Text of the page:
Of particular interest in the topic of energy is the use of energy by humans. Much has been written and spoken on this subject. Each individual approaches the vast topic of “energy” from a different angle, having various life experiences and preconceived notions. In this post I will take the “30,000-foot” view. That is, I will look at the entire subject objectively from a far-removed viewpoint from which I can see the entire scope of the topic. Of course, it is impossible to consider a subject entirely objectively, for I have my own background and experiences that color my view of the world. But I will do my best.
To start with, since humans were humans, they have always used some form of energy to support human life. Obviously (or perhaps not so obviously today when we are so connected to and reliant on various forms of energy-dependent technology), the energy of primary concern for humans is biological metabolic processes. Each and every human being must eat to survive. With very few exceptions, you can be assured that every human being you see each day has had something to eat within the past week (most people just don’t go that long without eating, though most people can actually survive 4-6 weeks without food), and likely within the past day, and probably within the past six hours (the exception being in the morning because there are quite a few people who don’t eat breakfast, as shown in this survey as one source among many).
This is, to me, a remarkable thing. Each and every day, there are over seven and a half billion people that need to get enough food into their body to provide the energy their bodies need for the day’s activities. For those of us connected to modern economies, there is a massive behind-the-scenes effort going on every day to support our food needs, providing edible products to us from far-flung places around the globe which are processed in many locations far and near. Those living in subsistence economies are usually much more closely connected to their food sources and frequently grow much of their own food needs.
Energy Use by Human Society
While the topics of human metabolism and food production certainly deserve additional attention, it is to the more obvious aspects of the use of the word “energy” in connection with humans upon which we will place our focus. That is, the use of energy in human society external to the human body itself. So for the rest of this blog post, the word “energy” will mean energy used by humans not as part of the metabolic cycle (that is, not related to food).
In this context, the vast majority of energy used by humans throughout history has been used within the past few hundred years. Throughout early human history, energy use was limited to what people could find around them (mostly wood) to burn for purposes of cooking and staying warm. This is certainly a form of energy use.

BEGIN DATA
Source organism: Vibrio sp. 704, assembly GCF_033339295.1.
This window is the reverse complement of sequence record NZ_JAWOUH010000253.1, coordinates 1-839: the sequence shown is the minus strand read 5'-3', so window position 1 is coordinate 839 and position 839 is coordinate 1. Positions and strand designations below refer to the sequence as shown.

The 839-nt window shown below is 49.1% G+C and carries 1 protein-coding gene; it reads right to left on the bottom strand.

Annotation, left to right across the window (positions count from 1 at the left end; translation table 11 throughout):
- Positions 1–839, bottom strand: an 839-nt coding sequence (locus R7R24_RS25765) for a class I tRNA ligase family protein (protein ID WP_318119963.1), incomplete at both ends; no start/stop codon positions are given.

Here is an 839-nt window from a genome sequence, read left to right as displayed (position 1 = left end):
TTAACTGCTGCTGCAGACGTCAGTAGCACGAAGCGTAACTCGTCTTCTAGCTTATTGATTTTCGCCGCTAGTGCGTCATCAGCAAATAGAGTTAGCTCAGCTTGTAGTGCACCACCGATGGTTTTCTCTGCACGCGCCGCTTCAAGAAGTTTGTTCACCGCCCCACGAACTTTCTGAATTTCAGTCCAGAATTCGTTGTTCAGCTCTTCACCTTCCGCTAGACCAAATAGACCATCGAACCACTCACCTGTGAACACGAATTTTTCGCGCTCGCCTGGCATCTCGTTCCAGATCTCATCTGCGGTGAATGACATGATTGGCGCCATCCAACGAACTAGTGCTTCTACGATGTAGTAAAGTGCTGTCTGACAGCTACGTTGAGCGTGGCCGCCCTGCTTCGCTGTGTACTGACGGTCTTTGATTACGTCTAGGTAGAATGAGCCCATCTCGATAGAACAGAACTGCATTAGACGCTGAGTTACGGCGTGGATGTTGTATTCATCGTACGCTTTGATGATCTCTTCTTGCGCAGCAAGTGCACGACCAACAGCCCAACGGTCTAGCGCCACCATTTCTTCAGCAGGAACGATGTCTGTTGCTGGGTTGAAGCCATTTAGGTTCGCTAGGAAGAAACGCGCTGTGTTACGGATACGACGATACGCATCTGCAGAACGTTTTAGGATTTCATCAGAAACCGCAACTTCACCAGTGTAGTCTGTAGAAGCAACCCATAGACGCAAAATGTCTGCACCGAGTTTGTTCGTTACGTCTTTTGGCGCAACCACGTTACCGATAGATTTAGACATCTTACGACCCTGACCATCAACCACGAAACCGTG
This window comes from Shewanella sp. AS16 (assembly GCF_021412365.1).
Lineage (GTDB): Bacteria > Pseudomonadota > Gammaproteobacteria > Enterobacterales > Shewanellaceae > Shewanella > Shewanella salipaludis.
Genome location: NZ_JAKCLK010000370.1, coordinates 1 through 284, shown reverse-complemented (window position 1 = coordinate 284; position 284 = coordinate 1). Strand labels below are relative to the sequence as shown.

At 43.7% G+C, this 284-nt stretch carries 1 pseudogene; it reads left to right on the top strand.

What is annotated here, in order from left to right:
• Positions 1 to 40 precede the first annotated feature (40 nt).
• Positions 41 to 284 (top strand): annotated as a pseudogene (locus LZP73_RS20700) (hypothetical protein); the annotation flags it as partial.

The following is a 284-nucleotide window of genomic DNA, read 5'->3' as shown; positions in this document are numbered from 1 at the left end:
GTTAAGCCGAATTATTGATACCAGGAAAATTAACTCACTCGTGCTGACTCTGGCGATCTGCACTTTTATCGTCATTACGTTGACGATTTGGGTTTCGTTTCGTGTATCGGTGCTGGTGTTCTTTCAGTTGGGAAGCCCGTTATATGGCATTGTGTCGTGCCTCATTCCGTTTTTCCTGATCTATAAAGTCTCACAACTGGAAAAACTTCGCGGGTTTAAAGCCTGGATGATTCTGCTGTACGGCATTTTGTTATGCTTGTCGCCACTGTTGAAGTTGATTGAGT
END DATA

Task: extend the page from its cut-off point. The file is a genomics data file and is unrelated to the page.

I must here interject to distinguish between energy in general and useful energy. In an open fire there may be a significant amount of “chemical energy” stored in the chemical bonds of the burnable material that gets converted to heat energy. However, it is likely that not much of that energy is actually useful. On a hot day (when the heat energy of the fire is not needed to warm up the people standing around the fire), perhaps only 5% of the heat from the fire actually goes into cooking the food. On a cold day, the efficiency is slightly better (maybe 10%) because some of the energy is useful in providing warmth to people nearby. The rest of the 90-95% of the energy of the open fire just escapes as heat into the atmosphere.
Energy use has slowly grown more efficient over human history, and the number of people on the earth has increased dramatically in recent centuries, and the average energy used per person has also increased dramatically. So, it really is no exaggeration to say that the vast majority of (useful) energy consumed by humans has been within the past few hundred years.
Fossil Fuels Dominate Energy Use
And what has been the major source of that energy? Fossil fuels. Whether in solid (coal), liquid (petroleum), or gas (natural gas) form, fossil fuels have dominated the worldwide energy scene for over a hundred years.
At this point in this post, I am tempted to include a bunch of charts, tables, and graphs to best paint the picture of energy use by humans. However, this has already been performed by a number of parties far more thoroughly and compellingly than I could ever hope to do. There are entire government agencies dedicated to compiling, analyzing, and presenting energy statistics, including the United States Energy Information Administration. The International Energy Agency has a staff of over 200 dedicated to worldwide energy issues. Even other individuals (such as Vaclav Smil) have produced more energy charts than I could hope to reproduce.